You're claiming it's unacceptable to hide a problem with your product, but you're naively not understanding that there is always a defect margin and if that's within the government required percentage then they really shouldn't need to publicly disclose anything at all because it's in the publics best interest not to know that every appliance we own has the potential to defect in a way that could kill us.

I had a humble old school MP3 player that melted itself because for some bizarre reason it tried to charge the alkaline battery in it. Worse yet, the battery connectors were actually gold plated and managed to burn a series of parallel lines into my desk. If it had been set on a piece of paper and had been equally as unattended, I'd have likely set my desk alight.


>There's claims that switching the engine off while in motion is dangerous, but that's a wholly unproven and rather stupid claim. The problem, if there is one, is that people would panic and over-steer because of the resistance of the wheel, which would be deadly at 70mph. However, that's still driver error.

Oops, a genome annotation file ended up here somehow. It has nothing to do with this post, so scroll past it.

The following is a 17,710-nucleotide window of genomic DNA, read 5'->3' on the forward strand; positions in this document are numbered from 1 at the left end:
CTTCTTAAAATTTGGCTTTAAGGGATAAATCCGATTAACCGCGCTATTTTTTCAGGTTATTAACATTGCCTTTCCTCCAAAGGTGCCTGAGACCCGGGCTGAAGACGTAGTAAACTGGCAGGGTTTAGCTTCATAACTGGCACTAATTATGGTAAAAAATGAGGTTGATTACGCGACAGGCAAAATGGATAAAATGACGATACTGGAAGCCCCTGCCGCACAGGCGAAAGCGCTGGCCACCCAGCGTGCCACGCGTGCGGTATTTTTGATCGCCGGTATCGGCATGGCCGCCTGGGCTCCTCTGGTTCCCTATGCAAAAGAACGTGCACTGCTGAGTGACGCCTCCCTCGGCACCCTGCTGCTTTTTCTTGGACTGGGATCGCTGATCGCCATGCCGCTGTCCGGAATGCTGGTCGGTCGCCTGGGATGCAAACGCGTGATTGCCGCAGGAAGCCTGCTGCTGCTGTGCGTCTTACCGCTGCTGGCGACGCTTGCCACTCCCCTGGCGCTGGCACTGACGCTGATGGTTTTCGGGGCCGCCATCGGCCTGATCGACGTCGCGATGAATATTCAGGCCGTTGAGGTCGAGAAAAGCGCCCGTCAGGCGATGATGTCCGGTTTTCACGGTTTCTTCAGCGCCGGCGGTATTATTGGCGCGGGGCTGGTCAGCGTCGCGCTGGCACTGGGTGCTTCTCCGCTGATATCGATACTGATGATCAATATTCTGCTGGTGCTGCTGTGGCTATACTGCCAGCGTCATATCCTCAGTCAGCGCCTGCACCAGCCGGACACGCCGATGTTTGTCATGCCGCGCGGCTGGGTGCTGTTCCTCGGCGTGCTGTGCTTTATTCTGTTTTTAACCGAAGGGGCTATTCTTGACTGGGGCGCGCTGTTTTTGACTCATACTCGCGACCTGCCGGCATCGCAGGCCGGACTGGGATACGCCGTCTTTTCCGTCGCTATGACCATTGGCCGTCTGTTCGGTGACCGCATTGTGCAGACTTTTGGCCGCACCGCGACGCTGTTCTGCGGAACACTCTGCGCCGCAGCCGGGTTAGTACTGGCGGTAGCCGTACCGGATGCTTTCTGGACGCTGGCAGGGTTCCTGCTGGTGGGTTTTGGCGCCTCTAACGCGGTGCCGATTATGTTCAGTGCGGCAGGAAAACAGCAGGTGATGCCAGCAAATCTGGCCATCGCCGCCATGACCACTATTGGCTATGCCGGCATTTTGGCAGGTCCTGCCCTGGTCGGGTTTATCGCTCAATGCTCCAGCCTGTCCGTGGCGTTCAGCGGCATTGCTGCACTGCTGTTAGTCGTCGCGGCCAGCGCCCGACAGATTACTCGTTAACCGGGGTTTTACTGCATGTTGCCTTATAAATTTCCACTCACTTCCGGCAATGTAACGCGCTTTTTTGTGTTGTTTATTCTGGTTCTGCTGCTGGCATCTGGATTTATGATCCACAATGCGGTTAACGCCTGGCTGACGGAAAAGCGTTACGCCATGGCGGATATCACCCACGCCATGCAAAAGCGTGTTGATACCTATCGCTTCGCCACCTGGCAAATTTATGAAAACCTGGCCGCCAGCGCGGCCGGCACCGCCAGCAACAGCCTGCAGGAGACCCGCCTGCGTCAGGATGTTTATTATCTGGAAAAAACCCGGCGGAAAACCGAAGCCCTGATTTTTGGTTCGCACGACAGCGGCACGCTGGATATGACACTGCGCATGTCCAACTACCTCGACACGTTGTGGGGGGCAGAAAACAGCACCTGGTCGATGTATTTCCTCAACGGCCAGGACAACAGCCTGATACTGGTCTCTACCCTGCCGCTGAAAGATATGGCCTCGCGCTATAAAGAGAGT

It is stupid and dangerous. You forgot about the steering lock.


You can't get the key out of the ignition until the vehicle is in park. You can't get the vehicle in park until it stops. Steering lock is not a problem.


No, you're a fucking retard if you pull your key out triggering the steering lock. Electrical and mechanical steering locks only activate after the key has been removed, or in the case of electrical locks after about 10-15 minutes. However you can keep all instrumentation running without having the engine running, so the electrical lock wouldn't kick in until 10-15 minutes after turning that off.

Why do they do this? Oh, because it's still possible to tow or push-start a vehicle and the point at which you cannot start your engine is long before you cannot power your instrumentation and thus deactivate your steering lock.


Steering locks only engage when the key is removed from the ignition, not when the engine is merely turned off.


"there is always a defect margin and if that's within the government required percentage then they really shouldn't need to publicly disclose anything at all"

Um, that was my point. It was NOT within government regulations. It was illegal. And they paid the maximum fine allowed by law for it.